Updated on July 16, 2010, 3:55 PM - Written by Tim Buttner
(Beware as spoilers follow)
From the opening shots of the movie the viewer is introduced to the vagueness of the dream world that for the next two and a half hours they will live in. The character of Cobb (Leonardo DiCaprio) is introduced as he sees two young kids with their backs to him playing on the beach, and an image that for the rest of the movie will come back is planted in the audience's mind. Cobb is brought to an old Saito (Ken Watanabe) who examines the two items that Cobb had on him: a gun and a spinning top. Christopher Nolan manages to introduce two very important pieces of the puzzle early on with the projection of the kids and the spinning top, and for the rest of the movie the audience debates what is real and what is dream because of the ambiguity these two objects possess.
The audience is taking back through a flashback, which introduces Cobb on a job with trusted friend and colleague Arthur (Joseph Gordon-Levitt) trying to steal information from Saito while he dreams. Joseph Gordon-Levitt has come far from 3rd Rock From the Sun and his child actor days to become one of the most talented young performers working today, and he has great chemistry with DiCaprio, who also worked hard to be one of the top leading men in Hollywood. In this dream the audience is introduced to another important piece of the puzzle, Mal (Marion Cotillard), who is the catalyst that sends the players out of the dream. The audience meets the architect, Nash (Lukas Haas), who gets little screen time but plays his purpose well. Instantly the concept of a dream within a dream is introduced, and the rules of the movie world begin to fall into place.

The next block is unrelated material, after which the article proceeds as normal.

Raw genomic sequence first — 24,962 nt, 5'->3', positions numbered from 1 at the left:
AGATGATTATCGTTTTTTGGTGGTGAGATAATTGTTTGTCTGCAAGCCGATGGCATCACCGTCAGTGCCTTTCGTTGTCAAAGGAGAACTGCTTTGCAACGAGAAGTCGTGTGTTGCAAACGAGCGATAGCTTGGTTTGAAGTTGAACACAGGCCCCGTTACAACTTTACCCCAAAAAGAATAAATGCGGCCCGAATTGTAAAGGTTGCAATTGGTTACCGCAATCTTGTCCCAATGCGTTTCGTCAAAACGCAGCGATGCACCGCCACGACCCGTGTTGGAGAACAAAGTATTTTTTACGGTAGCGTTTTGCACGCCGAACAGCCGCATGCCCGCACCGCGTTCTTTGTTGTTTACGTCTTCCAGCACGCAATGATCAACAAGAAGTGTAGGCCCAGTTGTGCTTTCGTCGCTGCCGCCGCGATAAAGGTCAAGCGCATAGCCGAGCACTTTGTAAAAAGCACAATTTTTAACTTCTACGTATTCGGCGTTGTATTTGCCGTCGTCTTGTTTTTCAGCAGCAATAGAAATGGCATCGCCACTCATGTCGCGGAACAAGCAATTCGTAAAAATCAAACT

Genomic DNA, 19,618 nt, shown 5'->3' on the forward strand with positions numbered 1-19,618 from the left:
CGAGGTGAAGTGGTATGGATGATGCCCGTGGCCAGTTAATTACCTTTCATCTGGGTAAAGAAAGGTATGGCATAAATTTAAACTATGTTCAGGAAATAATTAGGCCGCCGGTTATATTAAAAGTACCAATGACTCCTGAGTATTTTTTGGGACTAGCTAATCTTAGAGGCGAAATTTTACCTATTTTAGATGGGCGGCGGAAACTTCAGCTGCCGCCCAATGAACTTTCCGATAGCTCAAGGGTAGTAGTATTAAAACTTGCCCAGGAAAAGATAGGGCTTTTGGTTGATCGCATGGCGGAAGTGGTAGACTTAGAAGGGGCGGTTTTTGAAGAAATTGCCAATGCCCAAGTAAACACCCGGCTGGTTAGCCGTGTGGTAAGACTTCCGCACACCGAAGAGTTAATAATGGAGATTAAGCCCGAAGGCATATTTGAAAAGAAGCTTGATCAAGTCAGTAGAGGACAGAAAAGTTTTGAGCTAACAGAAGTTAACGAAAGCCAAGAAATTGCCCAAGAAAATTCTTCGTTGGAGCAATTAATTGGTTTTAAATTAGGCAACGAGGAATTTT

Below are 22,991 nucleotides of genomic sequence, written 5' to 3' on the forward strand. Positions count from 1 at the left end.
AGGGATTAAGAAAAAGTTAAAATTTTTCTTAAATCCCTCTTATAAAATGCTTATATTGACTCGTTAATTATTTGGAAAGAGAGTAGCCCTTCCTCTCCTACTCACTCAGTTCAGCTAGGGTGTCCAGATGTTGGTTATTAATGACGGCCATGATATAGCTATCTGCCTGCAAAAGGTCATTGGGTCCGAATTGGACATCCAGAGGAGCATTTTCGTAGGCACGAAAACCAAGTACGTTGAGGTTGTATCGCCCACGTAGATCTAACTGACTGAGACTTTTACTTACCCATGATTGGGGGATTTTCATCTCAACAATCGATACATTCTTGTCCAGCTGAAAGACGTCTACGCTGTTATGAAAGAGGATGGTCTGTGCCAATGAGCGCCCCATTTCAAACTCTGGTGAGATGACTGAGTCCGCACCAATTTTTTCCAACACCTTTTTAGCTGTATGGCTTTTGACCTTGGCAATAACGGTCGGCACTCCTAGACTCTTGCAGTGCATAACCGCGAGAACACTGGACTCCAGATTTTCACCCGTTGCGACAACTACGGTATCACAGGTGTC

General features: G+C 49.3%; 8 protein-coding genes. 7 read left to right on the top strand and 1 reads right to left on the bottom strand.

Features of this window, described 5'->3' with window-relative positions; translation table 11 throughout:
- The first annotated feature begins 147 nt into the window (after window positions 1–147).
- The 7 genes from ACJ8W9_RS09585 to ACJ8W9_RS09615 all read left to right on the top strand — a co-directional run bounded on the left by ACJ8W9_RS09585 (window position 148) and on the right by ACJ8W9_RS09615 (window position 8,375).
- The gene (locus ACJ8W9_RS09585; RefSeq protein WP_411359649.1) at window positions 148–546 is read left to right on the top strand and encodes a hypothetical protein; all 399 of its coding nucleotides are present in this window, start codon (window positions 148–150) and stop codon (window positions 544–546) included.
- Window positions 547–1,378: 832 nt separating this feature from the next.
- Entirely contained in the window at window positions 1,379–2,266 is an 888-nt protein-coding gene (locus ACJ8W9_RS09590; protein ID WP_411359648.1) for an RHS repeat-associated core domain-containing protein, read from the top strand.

Cobb is presented with a predicament when Saito confronts him and Arthur with an offer that may lead to Cobb being able to finally return home, which the audience is itching to learn the secret that makes it that he can't. Can Cobb and his team hack int...
Updated on July 11, 2010, 12:49 PM - Written by Tim Buttner
I've got a query that has been unanswered for more than a dozen years... where did the song Silent Moon come from? The images this tragic sounding song brings to my head have been captured in a feature I wrote surrounding this song. The short story that this song tells me is breathtakingly beautiful, and is universal because there is no dialogue. The thoughts and emotions are understood in the visuals, and the characters need no explanation. Yet this song, which was featured on a Science Fiction Movie Themes CD, leads me to discover no science fiction movie exists prior to 1989 that contains this song. What? I know, for at least twelve years I've been asking myself the same question. The copyright on the CD I've owned for as long as I can remember is no more than two years after I was born. Now wouldn't one think that that would constitute a movie existing prior or around that date with this song in it? I mean composers Klaus Löhmer and Hans Gunther Wagener aren't even credited on the Internet Movie Database for such a movie. This song has Star Wars, Alien, Blade Runner, and Close Encounters of the Third Kind on the same CD, however it's the only one that doesn't exist. I could give you a million science fiction songs that could have been used as filler, so why does this song exist? Is there a science fiction movie that has this song? Or was it filler? The existence of this song is a mystery, but it amazes me that that mystery has inspire...
Updated on July 7, 2010, 6:14 PM - Written by Tim Buttner
This is my first blog, and really more than anything a test of the capabilities of this service. I'm going to learn more about this and make it part of my company, One Forest Films, in order to better serve it. I will also make one for the company alone, which will be accessible to all the members of the company so that we can do a company blog. I've been a huge follower of MarketSaw for years and always wanted to make my own blog. Now I can.
I look forward making more blogs in the future.